How much living space do we really need?
Published: 27th September 2017
As part of the London Design Week, a collaboration between the car brand Mini and architect Sam Jacob attempts to answer the question of how much living space we really need with the MINI LIVING Urban Cabin.
MINI created the Urban Cabin as part of its ongoing MINI Living project, which is exploring new forms of urban living. Designed for a future when homes become a shared resource and with modern city living in mind, the Urban Cabin demonstrates how to maximise your living space on a small urban footprint, applying creativity and innovation to a limited space. Although limitation can have a negative connotation when it forces us to do without the things we believe we need, the MINI LIVING Urban Cabin offsets this by showing that it is simply a matter of creatively exploring possibilities.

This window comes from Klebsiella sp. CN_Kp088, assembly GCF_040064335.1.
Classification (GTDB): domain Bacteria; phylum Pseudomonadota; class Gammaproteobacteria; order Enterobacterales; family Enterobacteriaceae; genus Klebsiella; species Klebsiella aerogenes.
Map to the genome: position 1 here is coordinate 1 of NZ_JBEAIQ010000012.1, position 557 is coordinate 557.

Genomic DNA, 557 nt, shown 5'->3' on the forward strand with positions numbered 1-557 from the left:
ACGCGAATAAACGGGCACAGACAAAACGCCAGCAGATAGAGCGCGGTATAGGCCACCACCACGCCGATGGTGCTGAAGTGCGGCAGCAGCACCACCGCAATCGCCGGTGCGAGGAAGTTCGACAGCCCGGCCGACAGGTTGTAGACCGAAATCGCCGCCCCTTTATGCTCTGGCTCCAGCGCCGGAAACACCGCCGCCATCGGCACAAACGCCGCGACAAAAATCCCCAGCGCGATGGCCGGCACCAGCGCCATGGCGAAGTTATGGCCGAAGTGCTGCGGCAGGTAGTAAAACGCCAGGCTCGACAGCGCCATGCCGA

At just 15 sqm, the Urban Cabin is a compact micro-house demonstrating clever alternatives to space-saving. Externally, the design is inspired by London’s rich history of geometric facades, emulating the surrounding architecture by reflecting them back with mirrored surfaces
Inside the imaginative space is a homage to British eccentricity and houses an innovative blend of areas for social gatherings alongside space to take stock and have moments of calm and privacy.
Equipped with a shared kitchen and micro-library, the miniature space is intended to foster communal exchanges. The kitchen for example has been created with London’s food markets in mind, aiming to bring their culture and diversity into the home, whilst the micro-library suggests the importance of preserving public spaces for people to read.
White materials are predominantly used to create a light and airy feel, combined with modern touches. And the whole space has been designed with versatility in mind, for example the table can spontaneously be moved outside to take advantage of warmer weather.
The Urban Cabin is the latest in a series of structures that MINI has built as part of MINI Living. The first was an installation at Milan design week in 2016, which also explored the idea of shared living spaces.